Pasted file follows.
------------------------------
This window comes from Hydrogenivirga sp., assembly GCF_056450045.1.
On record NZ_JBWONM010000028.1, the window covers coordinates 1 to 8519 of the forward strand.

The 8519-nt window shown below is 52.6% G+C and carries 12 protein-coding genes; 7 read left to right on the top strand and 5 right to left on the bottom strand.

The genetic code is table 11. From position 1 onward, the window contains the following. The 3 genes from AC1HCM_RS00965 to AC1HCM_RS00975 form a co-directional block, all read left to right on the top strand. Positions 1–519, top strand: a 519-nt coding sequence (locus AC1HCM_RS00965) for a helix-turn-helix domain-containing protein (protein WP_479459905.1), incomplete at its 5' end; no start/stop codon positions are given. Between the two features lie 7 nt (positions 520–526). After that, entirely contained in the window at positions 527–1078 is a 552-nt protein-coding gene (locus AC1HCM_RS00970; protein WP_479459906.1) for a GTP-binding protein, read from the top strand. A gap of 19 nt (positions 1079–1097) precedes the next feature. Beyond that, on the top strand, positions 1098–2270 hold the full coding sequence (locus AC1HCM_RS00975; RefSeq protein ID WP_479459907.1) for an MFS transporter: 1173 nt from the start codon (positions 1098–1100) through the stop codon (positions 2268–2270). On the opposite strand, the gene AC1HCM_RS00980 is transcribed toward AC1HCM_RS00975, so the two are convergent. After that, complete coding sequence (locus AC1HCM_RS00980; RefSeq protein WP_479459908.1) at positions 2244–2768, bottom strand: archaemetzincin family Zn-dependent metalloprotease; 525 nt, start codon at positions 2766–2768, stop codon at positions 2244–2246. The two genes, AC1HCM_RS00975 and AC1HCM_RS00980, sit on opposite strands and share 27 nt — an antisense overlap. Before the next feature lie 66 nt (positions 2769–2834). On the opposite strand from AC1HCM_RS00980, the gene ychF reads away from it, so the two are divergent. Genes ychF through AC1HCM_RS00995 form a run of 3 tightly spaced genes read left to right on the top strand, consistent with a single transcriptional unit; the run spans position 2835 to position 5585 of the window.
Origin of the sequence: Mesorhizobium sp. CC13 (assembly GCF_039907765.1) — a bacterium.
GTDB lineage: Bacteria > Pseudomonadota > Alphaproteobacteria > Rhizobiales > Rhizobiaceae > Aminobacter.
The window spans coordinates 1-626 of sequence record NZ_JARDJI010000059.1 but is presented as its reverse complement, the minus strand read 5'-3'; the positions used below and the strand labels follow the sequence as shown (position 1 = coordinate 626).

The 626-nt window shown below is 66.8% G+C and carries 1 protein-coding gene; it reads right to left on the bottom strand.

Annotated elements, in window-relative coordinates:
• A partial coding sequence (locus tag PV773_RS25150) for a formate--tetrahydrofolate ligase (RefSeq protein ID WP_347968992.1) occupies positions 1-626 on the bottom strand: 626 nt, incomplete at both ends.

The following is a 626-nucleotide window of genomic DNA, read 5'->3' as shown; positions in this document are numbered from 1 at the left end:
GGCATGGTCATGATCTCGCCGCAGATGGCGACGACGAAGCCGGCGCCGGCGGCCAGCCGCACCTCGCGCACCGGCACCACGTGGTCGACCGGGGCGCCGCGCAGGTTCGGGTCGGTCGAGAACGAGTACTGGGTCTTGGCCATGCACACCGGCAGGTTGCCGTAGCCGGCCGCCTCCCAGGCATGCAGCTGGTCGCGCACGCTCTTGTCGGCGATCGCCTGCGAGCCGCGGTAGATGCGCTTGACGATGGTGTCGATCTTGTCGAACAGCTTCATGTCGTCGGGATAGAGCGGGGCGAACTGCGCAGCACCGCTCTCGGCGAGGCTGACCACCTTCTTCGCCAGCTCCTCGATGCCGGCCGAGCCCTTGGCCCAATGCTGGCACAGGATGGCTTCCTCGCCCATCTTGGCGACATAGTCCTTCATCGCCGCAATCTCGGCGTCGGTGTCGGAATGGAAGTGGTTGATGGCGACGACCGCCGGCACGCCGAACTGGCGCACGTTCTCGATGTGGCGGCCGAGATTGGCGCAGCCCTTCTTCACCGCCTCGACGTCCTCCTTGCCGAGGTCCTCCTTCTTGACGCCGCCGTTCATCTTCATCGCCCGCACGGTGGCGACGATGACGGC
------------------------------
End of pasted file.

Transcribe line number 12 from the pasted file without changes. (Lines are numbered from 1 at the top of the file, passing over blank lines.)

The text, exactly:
GGCATGGTCATGATCTCGCCGCAGATGGCGACGACGAAGCCGGCGCCGGCGGCCAGCCGCACCTCGCGCACCGGCACCACGTGGTCGACCGGGGCGCCGCGCAGGTTCGGGTCGGTCGAGAACGAGTACTGGGTCTTGGCCATGCACACCGGCAGGTTGCCGTAGCCGGCCGCCTCCCAGGCATGCAGCTGGTCGCGCACGCTCTTGTCGGCGATCGCCTGCGAGCCGCGGTAGATGCGCTTGACGATGGTGTCGATCTTGTCGAACAGCTTCATGTCGTCGGGATAGAGCGGGGCGAACTGCGCAGCACCGCTCTCGGCGAGGCTGACCACCTTCTTCGCCAGCTCCTCGATGCCGGCCGAGCCCTTGGCCCAATGCTGGCACAGGATGGCTTCCTCGCCCATCTTGGCGACATAGTCCTTCATCGCCGCAATCTCGGCGTCGGTGTCGGAATGGAAGTGGTTGATGGCGACGACCGCCGGCACGCCGAACTGGCGCACGTTCTCGATGTGGCGGCCGAGATTGGCGCAGCCCTTCTTCACCGCCTCGACGTCCTCCTTGCCGAGGTCCTCCTTCTTGACGCCGCCGTTCATCTTCATCGCCCGCACGGTGGCGACGATGACGGC